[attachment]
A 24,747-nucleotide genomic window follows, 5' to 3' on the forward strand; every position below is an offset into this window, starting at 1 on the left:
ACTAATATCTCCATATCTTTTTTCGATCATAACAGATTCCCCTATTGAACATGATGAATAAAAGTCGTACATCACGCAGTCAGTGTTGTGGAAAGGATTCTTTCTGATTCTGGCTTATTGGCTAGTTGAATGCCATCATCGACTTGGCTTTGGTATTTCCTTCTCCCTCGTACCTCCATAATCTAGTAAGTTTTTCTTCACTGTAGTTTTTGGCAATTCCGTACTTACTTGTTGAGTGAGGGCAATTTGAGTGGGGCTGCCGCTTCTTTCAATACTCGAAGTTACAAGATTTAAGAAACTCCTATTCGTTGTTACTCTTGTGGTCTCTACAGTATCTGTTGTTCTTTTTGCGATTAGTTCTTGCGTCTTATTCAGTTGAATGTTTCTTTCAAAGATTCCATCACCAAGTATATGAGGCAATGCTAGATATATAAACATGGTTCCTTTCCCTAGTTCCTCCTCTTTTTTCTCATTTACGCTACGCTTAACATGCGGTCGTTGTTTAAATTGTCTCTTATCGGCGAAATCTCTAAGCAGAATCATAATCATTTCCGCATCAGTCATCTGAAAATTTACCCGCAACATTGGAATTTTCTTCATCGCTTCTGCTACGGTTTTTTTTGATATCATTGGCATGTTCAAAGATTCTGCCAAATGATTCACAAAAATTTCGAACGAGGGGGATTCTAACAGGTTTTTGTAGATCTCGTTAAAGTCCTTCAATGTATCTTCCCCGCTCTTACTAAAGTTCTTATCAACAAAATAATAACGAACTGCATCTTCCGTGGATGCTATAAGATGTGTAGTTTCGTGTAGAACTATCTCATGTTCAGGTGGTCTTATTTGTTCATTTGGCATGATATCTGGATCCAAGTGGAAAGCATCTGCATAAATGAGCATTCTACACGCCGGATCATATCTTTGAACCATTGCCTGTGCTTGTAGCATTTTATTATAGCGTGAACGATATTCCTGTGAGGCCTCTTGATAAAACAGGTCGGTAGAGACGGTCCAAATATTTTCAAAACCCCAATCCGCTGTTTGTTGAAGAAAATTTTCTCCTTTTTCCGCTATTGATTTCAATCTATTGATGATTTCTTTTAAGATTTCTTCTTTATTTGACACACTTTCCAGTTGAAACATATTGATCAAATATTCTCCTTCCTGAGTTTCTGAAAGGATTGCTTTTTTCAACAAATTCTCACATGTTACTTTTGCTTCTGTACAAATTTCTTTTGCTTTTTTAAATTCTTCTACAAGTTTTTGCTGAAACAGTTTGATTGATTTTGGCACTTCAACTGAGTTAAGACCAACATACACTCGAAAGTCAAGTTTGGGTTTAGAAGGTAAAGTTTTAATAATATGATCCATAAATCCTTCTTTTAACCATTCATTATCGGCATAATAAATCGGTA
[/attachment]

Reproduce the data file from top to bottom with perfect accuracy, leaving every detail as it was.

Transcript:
A 24,747-nucleotide genomic window follows, 5' to 3' on the forward strand; every position below is an offset into this window, starting at 1 on the left:
ACTAATATCTCCATATCTTTTTTCGATCATAACAGATTCCCCTATTGAACATGATGAATAAAAGTCGTACATCACGCAGTCAGTGTTGTGGAAAGGATTCTTTCTGATTCTGGCTTATTGGCTAGTTGAATGCCATCATCGACTTGGCTTTGGTATTTCCTTCTCCCTCGTACCTCCATAATCTAGTAAGTTTTTCTTCACTGTAGTTTTTGGCAATTCCGTACTTACTTGTTGAGTGAGGGCAATTTGAGTGGGGCTGCCGCTTCTTTCAATACTCGAAGTTACAAGATTTAAGAAACTCCTATTCGTTGTTACTCTTGTGGTCTCTACAGTATCTGTTGTTCTTTTTGCGATTAGTTCTTGCGTCTTATTCAGTTGAATGTTTCTTTCAAAGATTCCATCACCAAGTATATGAGGCAATGCTAGATATATAAACATGGTTCCTTTCCCTAGTTCCTCCTCTTTTTTCTCATTTACGCTACGCTTAACATGCGGTCGTTGTTTAAATTGTCTCTTATCGGCGAAATCTCTAAGCAGAATCATAATCATTTCCGCATCAGTCATCTGAAAATTTACCCGCAACATTGGAATTTTCTTCATCGCTTCTGCTACGGTTTTTTTTGATATCATTGGCATGTTCAAAGATTCTGCCAAATGATTCACAAAAATTTCGAACGAGGGGGATTCTAACAGGTTTTTGTAGATCTCGTTAAAGTCCTTCAATGTATCTTCCCCGCTCTTACTAAAGTTCTTATCAACAAAATAATAACGAACTGCATCTTCCGTGGATGCTATAAGATGTGTAGTTTCGTGTAGAACTATCTCATGTTCAGGTGGTCTTATTTGTTCATTTGGCATGATATCTGGATCCAAGTGGAAAGCATCTGCATAAATGAGCATTCTACACGCCGGATCATATCTTTGAACCATTGCCTGTGCTTGTAGCATTTTATTATAGCGTGAACGATATTCCTGTGAGGCCTCTTGATAAAACAGGTCGGTAGAGACGGTCCAAATATTTTCAAAACCCCAATCCGCTGTTTGTTGAAGAAAATTTTCTCCTTTTTCCGCTATTGATTTCAATCTATTGATGATTTCTTTTAAGATTTCTTCTTTATTTGACACACTTTCCAGTTGAAACATATTGATCAAATATTCTCCTTCCTGAGTTTCTGAAAGGATTGCTTTTTTCAACAAATTCTCACATGTTACTTTTGCTTCTGTACAAATTTCTTTTGCTTTTTTAAATTCTTCTACAAGTTTTTGCTGAAACAGTTTGATTGATTTTGGCACTTCAACTGAGTTAAGACCAACATACACTCGAAAGTCAAGTTTGGGTTTAGAAGGTAAAGTTTTAATAATATGATCCATAAATCCTTCTTTTAACCATTCATTATCGGCATAATAAATCGGTA